By
updated 3/16/2012 7:43:33 PM ET 2012-03-16T23:43:33

Just hours after Apple's release of its newest iPad Friday, the highly sought-after gadget became a sleek new weapon in the online scammer's arsenal.

An email campaign was spreading around the Web with an offer to "Test & Keep an iPad 3 FREE." Spotted by researchers at the security firm Sophos, the fraudulent email entices recipients to click on a link, but when they do so, they are hit with a JavaScript alert informing them that to claim their prize, they must first enter their email address "on the next page."

It's important to note that Apple's new iPad is simply called "The new iPad," and not the "iPad3." But even if that discrepancy doesn't tip you off, the next step of the scam should.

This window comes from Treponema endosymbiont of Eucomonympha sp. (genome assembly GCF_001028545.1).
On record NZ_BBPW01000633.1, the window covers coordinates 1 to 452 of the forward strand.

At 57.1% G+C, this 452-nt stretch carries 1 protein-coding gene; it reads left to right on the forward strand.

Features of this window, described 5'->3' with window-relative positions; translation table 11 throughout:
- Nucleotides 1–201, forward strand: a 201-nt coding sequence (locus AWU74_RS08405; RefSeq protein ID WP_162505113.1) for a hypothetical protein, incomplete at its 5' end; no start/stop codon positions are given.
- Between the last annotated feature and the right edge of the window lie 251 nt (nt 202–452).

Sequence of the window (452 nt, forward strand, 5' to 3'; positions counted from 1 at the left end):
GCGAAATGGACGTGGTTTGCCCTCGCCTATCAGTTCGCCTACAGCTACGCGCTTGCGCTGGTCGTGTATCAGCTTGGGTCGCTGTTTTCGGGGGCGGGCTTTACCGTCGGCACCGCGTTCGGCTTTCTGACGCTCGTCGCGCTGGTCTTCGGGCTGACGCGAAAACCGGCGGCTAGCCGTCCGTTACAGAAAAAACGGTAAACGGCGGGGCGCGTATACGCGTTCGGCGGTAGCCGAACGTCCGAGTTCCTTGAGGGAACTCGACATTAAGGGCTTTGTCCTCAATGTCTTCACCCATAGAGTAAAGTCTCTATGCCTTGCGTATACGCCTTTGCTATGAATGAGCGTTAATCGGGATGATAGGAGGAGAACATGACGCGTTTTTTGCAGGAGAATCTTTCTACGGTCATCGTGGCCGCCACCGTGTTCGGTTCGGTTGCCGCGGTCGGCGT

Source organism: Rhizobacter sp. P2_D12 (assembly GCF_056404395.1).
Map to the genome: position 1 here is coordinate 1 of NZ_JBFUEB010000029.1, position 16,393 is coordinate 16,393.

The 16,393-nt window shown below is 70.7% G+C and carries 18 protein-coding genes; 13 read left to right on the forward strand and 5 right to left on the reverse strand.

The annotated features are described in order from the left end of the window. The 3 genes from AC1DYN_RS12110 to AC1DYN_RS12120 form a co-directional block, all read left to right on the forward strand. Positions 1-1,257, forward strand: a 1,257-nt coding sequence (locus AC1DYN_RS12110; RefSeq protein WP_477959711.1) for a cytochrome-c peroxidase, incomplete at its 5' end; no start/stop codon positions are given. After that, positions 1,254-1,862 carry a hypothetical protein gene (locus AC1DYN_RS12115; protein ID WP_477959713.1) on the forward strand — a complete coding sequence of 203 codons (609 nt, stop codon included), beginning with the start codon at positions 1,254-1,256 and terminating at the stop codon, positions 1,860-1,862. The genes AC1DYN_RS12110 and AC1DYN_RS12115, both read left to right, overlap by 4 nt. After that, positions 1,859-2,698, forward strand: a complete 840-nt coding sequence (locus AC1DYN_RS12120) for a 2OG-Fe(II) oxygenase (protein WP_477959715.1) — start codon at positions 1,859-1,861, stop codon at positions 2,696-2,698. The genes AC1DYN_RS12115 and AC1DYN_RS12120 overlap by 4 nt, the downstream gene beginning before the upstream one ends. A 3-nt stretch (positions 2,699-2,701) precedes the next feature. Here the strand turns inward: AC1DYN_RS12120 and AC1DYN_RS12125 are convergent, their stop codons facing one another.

[Cybercrime Blotter: The Biggest Hacks of 2012 — So Far]

Continuing to follow the directions takes you to a survey; filling it out won't get you any closer to the new iPad, and will only generate revenue for the con artists behind the scam.

Sophos' Chester Wisniewski explained why survey scams are so damaging to those that fall for them.

"Some people argue that providing the information for the survey might be worth it, just in case there really is a free iPad at the end of the rainbow," he wrote.

"After all, it's only all of your personal details. This is a dangerous and careless attitude. Forking over your identity to scammers out of the hope you will get something for nothing is not a fair trade. If you wish to gamble, perhaps trade a dollar for a lottery ticket instead."

© 2012 SecurityNewsDaily. All rights reserved

Discuss:

Discussion comments

,

Most active discussions

  1. votes comments
  2. votes comments
  3. votes comments
  4. votes comments